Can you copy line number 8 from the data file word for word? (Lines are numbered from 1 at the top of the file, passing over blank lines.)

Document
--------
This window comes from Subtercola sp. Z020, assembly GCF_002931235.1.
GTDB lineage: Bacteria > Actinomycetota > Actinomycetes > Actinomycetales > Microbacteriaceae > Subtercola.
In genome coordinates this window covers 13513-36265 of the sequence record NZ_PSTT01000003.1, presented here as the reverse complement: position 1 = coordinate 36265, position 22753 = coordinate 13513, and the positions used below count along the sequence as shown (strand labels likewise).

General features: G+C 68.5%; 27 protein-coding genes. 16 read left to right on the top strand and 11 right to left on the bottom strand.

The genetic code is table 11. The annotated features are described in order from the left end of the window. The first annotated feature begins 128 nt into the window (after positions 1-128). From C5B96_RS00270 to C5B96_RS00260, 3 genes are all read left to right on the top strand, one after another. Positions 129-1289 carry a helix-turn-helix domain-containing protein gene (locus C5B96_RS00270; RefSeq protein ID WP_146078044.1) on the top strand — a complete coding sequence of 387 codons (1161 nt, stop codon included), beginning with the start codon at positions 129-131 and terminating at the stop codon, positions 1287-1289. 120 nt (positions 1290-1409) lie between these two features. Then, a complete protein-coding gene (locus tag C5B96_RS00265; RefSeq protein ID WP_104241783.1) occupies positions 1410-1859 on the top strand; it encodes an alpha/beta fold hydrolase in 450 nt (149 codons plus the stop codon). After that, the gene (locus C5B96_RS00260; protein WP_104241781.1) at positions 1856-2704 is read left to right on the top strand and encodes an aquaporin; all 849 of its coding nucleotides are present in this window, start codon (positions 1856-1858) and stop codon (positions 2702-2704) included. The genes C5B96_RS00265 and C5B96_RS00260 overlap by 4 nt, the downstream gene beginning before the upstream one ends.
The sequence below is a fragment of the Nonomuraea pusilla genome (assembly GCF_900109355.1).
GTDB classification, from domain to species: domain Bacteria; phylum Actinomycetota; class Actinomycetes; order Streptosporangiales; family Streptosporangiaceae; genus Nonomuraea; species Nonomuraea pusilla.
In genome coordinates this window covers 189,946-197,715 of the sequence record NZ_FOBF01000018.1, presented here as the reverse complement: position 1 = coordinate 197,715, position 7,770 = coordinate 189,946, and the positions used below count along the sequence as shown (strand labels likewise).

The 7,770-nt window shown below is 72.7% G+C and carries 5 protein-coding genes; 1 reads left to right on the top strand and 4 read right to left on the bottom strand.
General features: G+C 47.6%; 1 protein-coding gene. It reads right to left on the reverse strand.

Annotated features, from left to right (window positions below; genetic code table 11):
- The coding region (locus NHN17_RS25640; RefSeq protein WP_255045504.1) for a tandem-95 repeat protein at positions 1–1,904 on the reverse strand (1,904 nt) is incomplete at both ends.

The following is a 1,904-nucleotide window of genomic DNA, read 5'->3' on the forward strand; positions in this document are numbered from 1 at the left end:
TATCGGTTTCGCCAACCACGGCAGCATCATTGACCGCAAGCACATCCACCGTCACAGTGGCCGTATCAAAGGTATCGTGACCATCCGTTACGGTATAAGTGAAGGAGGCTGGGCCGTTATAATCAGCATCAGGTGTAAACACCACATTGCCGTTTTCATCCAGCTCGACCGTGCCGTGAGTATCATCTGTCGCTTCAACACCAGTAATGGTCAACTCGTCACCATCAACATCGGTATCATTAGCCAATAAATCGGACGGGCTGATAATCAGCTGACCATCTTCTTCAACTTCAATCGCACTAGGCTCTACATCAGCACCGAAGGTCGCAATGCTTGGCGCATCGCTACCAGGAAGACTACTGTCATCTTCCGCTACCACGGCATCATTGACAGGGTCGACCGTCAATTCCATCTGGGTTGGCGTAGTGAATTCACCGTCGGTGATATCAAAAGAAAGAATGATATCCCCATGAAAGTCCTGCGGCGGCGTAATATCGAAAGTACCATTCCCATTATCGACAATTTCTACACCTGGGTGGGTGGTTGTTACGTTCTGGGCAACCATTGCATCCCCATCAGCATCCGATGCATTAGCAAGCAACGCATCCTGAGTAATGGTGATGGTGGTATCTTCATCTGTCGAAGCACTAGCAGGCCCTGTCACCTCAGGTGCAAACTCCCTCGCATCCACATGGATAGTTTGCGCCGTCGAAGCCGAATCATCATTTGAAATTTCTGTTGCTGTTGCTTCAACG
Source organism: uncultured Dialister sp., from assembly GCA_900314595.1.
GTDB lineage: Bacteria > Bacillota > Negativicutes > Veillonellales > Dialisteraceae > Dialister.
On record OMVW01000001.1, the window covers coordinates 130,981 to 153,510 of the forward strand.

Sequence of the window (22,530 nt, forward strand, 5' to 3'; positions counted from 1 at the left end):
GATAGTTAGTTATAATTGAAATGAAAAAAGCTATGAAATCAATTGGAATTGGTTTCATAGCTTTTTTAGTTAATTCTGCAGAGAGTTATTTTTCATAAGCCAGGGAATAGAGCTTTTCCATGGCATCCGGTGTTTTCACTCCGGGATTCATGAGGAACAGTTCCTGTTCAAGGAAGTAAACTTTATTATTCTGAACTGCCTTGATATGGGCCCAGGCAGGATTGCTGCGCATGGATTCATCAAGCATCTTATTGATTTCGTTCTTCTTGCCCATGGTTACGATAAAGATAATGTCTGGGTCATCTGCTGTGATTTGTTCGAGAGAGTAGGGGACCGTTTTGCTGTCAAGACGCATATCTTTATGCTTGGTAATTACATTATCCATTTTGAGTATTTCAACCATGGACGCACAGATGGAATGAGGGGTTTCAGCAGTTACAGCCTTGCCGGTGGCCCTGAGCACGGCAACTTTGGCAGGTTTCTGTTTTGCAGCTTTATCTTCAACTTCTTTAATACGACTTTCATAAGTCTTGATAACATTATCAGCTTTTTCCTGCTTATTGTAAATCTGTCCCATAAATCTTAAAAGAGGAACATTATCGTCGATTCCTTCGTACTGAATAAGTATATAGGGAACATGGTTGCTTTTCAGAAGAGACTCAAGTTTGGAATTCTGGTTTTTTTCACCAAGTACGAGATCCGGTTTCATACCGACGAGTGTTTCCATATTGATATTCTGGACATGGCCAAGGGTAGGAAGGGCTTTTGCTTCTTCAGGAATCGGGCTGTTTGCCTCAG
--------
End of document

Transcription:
In genome coordinates this window covers 189,946-197,715 of the sequence record NZ_FOBF01000018.1, presented here as the reverse complement: position 1 = coordinate 197,715, position 7,770 = coordinate 189,946, and the positions used below count along the sequence as shown (strand labels likewise).